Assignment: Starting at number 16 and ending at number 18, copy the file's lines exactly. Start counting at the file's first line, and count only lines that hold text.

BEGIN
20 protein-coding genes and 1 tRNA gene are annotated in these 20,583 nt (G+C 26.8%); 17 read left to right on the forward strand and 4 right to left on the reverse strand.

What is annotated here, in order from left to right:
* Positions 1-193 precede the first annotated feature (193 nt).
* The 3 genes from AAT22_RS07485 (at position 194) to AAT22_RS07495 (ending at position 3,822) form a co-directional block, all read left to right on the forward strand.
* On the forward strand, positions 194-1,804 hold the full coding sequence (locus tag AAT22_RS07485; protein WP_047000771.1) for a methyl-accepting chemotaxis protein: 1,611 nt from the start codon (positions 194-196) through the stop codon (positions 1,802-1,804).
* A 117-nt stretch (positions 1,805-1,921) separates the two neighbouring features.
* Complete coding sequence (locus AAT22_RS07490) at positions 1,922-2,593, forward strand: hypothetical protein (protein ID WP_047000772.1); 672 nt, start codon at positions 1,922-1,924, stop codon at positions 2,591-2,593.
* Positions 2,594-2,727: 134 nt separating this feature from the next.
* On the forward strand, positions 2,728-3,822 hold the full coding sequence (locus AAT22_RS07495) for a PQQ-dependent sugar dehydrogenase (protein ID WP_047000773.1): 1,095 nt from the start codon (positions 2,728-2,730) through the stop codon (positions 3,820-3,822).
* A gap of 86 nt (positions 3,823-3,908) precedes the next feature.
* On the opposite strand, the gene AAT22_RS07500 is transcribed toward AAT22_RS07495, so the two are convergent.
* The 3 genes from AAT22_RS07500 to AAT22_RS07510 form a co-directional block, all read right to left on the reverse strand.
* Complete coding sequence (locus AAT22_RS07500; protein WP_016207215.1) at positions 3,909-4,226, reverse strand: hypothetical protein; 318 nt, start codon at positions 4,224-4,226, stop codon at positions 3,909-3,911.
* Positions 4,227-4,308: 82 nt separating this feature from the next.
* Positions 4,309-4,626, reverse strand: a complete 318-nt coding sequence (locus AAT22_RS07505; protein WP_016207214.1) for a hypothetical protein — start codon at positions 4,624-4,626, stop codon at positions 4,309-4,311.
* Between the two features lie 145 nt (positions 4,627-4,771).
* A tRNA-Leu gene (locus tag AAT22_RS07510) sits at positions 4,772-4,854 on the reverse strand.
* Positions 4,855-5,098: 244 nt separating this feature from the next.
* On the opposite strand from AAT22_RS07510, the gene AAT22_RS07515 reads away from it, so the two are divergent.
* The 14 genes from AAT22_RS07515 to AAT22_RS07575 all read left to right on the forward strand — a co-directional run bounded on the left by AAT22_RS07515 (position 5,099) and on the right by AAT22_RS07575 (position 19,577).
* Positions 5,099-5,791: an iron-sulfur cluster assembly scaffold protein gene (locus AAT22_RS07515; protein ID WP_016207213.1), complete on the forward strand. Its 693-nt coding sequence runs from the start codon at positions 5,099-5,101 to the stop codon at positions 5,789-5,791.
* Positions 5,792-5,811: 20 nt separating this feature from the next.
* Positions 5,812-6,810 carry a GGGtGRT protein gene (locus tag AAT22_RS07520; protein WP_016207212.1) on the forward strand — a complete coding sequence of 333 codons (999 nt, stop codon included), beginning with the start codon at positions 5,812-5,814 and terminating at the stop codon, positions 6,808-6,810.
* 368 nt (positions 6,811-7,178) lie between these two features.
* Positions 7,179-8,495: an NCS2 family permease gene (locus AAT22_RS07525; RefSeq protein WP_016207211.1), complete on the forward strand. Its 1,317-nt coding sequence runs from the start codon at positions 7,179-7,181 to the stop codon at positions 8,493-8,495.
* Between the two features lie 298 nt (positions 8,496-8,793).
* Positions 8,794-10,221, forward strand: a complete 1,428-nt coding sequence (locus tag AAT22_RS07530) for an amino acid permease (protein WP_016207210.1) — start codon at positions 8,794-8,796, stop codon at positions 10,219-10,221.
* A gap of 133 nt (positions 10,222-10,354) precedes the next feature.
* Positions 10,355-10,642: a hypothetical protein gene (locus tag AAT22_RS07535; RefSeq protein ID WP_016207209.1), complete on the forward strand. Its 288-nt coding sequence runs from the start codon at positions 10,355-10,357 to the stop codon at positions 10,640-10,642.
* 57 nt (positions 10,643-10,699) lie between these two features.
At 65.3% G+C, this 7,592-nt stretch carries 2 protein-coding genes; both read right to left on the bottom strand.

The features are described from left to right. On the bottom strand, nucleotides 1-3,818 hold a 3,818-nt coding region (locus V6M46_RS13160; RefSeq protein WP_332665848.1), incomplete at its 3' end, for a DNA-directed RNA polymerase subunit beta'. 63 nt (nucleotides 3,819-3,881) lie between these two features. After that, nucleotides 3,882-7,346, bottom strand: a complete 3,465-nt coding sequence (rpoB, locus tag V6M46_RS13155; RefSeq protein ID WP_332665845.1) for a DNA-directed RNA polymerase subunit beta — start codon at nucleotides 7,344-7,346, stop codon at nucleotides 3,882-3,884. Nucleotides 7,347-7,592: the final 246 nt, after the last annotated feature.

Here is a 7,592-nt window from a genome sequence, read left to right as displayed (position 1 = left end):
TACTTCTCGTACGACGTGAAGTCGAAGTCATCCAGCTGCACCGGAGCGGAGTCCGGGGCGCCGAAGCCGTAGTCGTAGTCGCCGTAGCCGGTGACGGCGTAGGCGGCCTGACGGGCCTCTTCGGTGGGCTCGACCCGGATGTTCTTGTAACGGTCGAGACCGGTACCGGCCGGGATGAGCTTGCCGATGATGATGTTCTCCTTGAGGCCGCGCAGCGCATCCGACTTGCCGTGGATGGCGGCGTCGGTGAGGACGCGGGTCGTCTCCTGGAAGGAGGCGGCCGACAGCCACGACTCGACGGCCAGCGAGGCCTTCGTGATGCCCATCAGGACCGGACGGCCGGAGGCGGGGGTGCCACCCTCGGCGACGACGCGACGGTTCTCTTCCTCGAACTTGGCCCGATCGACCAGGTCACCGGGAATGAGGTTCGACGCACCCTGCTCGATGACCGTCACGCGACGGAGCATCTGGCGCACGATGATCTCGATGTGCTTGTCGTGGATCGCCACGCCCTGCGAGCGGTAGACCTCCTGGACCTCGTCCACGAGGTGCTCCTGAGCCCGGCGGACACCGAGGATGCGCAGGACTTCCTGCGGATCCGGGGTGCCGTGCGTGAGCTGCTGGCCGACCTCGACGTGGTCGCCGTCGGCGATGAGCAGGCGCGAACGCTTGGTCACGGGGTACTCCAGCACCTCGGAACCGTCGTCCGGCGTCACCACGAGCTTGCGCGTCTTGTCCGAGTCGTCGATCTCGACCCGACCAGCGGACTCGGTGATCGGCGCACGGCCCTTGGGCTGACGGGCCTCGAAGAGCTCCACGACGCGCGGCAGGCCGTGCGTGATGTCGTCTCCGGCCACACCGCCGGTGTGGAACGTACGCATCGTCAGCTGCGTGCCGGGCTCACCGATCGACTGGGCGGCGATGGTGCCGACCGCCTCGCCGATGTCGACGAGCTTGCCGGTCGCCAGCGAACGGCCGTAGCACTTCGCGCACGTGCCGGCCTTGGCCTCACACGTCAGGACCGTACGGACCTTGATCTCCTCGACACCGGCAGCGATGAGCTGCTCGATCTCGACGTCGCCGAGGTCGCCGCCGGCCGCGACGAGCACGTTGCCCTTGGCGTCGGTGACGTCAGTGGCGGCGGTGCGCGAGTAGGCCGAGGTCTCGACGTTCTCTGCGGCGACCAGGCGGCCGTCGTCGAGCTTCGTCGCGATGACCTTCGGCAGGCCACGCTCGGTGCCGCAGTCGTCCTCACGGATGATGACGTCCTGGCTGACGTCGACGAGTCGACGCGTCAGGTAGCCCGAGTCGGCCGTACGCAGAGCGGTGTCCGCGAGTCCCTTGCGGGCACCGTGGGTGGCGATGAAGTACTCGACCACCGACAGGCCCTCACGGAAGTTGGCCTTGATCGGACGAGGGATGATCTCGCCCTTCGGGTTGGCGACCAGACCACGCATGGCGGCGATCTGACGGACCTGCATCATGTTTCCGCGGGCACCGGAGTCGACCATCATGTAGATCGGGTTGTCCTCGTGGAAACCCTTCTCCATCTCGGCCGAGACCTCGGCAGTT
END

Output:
* Between the two features lie 145 nt (positions 4,627-4,771).
* A tRNA-Leu gene (locus tag AAT22_RS07510) sits at positions 4,772-4,854 on the reverse strand.
* Positions 4,855-5,098: 244 nt separating this feature from the next.